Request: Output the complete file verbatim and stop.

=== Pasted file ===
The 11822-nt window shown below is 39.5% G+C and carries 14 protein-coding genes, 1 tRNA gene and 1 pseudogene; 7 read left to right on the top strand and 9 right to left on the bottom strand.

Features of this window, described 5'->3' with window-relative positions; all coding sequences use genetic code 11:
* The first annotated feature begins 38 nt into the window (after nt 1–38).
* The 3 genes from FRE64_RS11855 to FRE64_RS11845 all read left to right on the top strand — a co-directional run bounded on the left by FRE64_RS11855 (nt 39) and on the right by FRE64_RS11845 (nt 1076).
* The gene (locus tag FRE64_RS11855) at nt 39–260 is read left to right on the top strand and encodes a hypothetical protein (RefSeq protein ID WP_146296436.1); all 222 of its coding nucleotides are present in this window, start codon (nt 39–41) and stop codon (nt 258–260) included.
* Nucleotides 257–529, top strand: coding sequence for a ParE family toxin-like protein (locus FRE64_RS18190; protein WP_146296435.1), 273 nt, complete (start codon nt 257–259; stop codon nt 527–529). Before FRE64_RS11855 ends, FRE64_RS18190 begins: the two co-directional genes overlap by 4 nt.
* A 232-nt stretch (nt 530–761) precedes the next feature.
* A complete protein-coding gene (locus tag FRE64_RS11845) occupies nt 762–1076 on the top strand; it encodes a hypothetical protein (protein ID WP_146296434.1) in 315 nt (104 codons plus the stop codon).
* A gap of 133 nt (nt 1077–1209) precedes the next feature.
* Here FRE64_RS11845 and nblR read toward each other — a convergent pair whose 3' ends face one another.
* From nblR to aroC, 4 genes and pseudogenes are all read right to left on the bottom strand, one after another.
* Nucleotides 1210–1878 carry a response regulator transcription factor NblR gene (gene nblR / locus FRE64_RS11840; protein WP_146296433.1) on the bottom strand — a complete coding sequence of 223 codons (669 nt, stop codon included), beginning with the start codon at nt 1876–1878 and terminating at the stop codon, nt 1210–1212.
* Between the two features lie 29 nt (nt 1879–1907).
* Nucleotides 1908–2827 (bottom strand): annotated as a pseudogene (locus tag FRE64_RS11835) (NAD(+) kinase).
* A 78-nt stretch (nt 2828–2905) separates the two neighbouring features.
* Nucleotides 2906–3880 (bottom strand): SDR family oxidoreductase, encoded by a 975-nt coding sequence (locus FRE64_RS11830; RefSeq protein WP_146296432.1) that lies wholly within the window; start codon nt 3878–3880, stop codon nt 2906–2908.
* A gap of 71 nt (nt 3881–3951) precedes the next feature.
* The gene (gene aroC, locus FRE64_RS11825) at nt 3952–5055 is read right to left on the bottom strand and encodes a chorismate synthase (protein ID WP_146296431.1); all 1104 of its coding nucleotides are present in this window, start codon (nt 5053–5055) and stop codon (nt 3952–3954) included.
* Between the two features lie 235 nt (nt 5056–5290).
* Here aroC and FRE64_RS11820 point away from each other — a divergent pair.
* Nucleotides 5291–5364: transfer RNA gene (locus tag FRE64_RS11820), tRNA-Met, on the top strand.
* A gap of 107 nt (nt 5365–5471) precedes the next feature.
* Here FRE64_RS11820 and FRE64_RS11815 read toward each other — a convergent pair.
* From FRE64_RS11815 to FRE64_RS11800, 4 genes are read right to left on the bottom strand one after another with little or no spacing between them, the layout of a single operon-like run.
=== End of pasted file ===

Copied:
The 11822-nt window shown below is 39.5% G+C and carries 14 protein-coding genes, 1 tRNA gene and 1 pseudogene; 7 read left to right on the top strand and 9 right to left on the bottom strand.

Features of this window, described 5'->3' with window-relative positions; all coding sequences use genetic code 11:
* The first annotated feature begins 38 nt into the window (after nt 1–38).
* The 3 genes from FRE64_RS11855 to FRE64_RS11845 all read left to right on the top strand — a co-directional run bounded on the left by FRE64_RS11855 (nt 39) and on the right by FRE64_RS11845 (nt 1076).
* The gene (locus tag FRE64_RS11855) at nt 39–260 is read left to right on the top strand and encodes a hypothetical protein (RefSeq protein ID WP_146296436.1); all 222 of its coding nucleotides are present in this window, start codon (nt 39–41) and stop codon (nt 258–260) included.
* Nucleotides 257–529, top strand: coding sequence for a ParE family toxin-like protein (locus FRE64_RS18190; protein WP_146296435.1), 273 nt, complete (start codon nt 257–259; stop codon nt 527–529). Before FRE64_RS11855 ends, FRE64_RS18190 begins: the two co-directional genes overlap by 4 nt.
* A 232-nt stretch (nt 530–761) precedes the next feature.
* A complete protein-coding gene (locus tag FRE64_RS11845) occupies nt 762–1076 on the top strand; it encodes a hypothetical protein (protein ID WP_146296434.1) in 315 nt (104 codons plus the stop codon).
* A gap of 133 nt (nt 1077–1209) precedes the next feature.
* Here FRE64_RS11845 and nblR read toward each other — a convergent pair whose 3' ends face one another.
* From nblR to aroC, 4 genes and pseudogenes are all read right to left on the bottom strand, one after another.
* Nucleotides 1210–1878 carry a response regulator transcription factor NblR gene (gene nblR / locus FRE64_RS11840; protein WP_146296433.1) on the bottom strand — a complete coding sequence of 223 codons (669 nt, stop codon included), beginning with the start codon at nt 1876–1878 and terminating at the stop codon, nt 1210–1212.
* Between the two features lie 29 nt (nt 1879–1907).
* Nucleotides 1908–2827 (bottom strand): annotated as a pseudogene (locus tag FRE64_RS11835) (NAD(+) kinase).
* A 78-nt stretch (nt 2828–2905) separates the two neighbouring features.
* Nucleotides 2906–3880 (bottom strand): SDR family oxidoreductase, encoded by a 975-nt coding sequence (locus FRE64_RS11830; RefSeq protein WP_146296432.1) that lies wholly within the window; start codon nt 3878–3880, stop codon nt 2906–2908.
* A gap of 71 nt (nt 3881–3951) precedes the next feature.
* The gene (gene aroC, locus FRE64_RS11825) at nt 3952–5055 is read right to left on the bottom strand and encodes a chorismate synthase (protein ID WP_146296431.1); all 1104 of its coding nucleotides are present in this window, start codon (nt 5053–5055) and stop codon (nt 3952–3954) included.
* Between the two features lie 235 nt (nt 5056–5290).
* Here aroC and FRE64_RS11820 point away from each other — a divergent pair.
* Nucleotides 5291–5364: transfer RNA gene (locus tag FRE64_RS11820), tRNA-Met, on the top strand.
* A gap of 107 nt (nt 5365–5471) precedes the next feature.
* Here FRE64_RS11820 and FRE64_RS11815 read toward each other — a convergent pair.
* From FRE64_RS11815 to FRE64_RS11800, 4 genes are read right to left on the bottom strand one after another with little or no spacing between them, the layout of a single operon-like run.